You Tube - Fire Scout
Max. Sling Load:
41 ft. 5 in.
10 ft. 11 in.
The Fire Scout helicopter developed by Northrop Grumman and Bell Textron, officially the MQ8C, is designated as an unmanned air system (UAS). It can provide additional beyond the horizon assets. Its missions include intelligence, surveillance and reconnaissance, target acquisition, cargo transport, cargo resupply, and communications relay. It can be armed with AGM-175 Griffin or Hellfire missiles and APKWS II guided 70 mm rockets.
Northrop Grumman uses the Bell 407 helicopter as the basis for the Fire Scout. The advantage of using a maturely developed helicopter with over four million flight hours as the basis for the Fire Scout is that it is a tested, proven platform. Rather than having spent a great deal of time to develop a completely new helicopter, development time for the Fire Scout was greatly reduced.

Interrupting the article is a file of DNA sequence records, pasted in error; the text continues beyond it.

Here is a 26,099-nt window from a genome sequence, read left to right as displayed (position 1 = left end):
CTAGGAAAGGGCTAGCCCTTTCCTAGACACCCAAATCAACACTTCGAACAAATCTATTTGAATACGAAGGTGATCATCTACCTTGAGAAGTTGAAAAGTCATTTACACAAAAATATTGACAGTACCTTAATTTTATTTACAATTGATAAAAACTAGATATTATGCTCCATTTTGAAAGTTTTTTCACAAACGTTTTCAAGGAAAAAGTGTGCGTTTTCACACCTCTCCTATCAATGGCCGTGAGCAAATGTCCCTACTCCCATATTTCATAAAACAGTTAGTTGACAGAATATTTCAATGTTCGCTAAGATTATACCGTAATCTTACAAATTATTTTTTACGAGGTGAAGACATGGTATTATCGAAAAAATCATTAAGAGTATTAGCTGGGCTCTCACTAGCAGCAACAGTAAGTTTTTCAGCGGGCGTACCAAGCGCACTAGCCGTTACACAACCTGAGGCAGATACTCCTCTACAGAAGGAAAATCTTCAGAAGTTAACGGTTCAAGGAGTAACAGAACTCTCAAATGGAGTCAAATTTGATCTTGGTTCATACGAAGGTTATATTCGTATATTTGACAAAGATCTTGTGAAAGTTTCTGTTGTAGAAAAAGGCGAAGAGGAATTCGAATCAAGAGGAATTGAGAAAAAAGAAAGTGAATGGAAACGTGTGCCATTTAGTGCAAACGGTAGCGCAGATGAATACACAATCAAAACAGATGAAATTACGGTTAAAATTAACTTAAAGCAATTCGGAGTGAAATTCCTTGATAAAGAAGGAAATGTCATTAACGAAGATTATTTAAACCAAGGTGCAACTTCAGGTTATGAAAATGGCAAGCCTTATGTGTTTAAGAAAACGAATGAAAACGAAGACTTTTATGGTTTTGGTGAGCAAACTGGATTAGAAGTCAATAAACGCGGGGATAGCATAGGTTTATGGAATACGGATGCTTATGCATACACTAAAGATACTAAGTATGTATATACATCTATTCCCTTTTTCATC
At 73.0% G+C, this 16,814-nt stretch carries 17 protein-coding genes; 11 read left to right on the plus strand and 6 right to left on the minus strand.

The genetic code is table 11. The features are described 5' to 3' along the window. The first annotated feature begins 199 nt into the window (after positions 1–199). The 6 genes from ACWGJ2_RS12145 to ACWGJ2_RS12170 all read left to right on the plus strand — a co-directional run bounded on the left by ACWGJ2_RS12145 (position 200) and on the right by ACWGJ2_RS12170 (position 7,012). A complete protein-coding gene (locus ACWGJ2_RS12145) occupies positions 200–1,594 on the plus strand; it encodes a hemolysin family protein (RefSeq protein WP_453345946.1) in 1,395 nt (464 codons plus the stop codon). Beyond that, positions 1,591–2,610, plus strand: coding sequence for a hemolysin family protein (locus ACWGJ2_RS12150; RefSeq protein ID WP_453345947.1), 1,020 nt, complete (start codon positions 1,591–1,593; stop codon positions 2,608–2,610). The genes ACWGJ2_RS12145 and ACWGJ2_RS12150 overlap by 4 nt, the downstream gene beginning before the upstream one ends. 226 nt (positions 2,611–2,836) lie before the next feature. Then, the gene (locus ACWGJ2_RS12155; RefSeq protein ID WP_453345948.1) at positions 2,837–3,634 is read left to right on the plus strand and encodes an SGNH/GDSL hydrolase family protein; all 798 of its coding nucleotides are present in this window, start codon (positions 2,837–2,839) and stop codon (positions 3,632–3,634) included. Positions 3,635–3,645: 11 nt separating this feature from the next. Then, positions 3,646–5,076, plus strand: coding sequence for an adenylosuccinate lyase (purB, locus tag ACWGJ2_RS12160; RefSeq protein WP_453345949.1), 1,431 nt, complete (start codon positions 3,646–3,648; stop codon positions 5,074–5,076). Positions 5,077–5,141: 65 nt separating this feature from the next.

The C model Fire Scout has a larger airframe than the prior B model. It can take off and land on any aviation capable vessel and has double the range and nearly triple the payload of is predecessor.
The Fire Scout is used on land and aboard ships. It is capable of supporting front line troops by landing on unprepared areas. It is designed to work with current and any foreseen future Army and Navy type control systems.
On Sept. 14, 2018 it was announced that during a recent technology exercise the Fire Scout proficiently served as a communications relay and situational awareness platform, working together with a small pilotless surface vessel and an autonomic submarine.
On Feb. 1, 2019 it was announced that the U.S. Navy is purchasing an additional eight Fire Scout aircraft and two lightweight fuel cells for US$55.1 million for delivery by August of 2021.
On June 28, 2019 the U.S. Navy declared initial operational capability of the Fire Scout saying it is ready to join in fleet operations.
To date some 50 Fire Scout aircraft of all types have been produced.